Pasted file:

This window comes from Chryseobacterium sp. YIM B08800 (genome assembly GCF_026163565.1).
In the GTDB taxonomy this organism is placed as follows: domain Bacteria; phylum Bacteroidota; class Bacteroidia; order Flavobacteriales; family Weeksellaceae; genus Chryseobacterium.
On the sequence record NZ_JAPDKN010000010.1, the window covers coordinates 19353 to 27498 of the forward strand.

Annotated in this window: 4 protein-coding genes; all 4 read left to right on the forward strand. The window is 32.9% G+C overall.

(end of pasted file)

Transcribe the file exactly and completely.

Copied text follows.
This window comes from Chryseobacterium sp. YIM B08800 (genome assembly GCF_026163565.1).
In the GTDB taxonomy this organism is placed as follows: domain Bacteria; phylum Bacteroidota; class Bacteroidia; order Flavobacteriales; family Weeksellaceae; genus Chryseobacterium.
On the sequence record NZ_JAPDKN010000010.1, the window covers coordinates 19353 to 27498 of the forward strand.

Annotated in this window: 4 protein-coding genes; all 4 read left to right on the forward strand. The window is 32.9% G+C overall.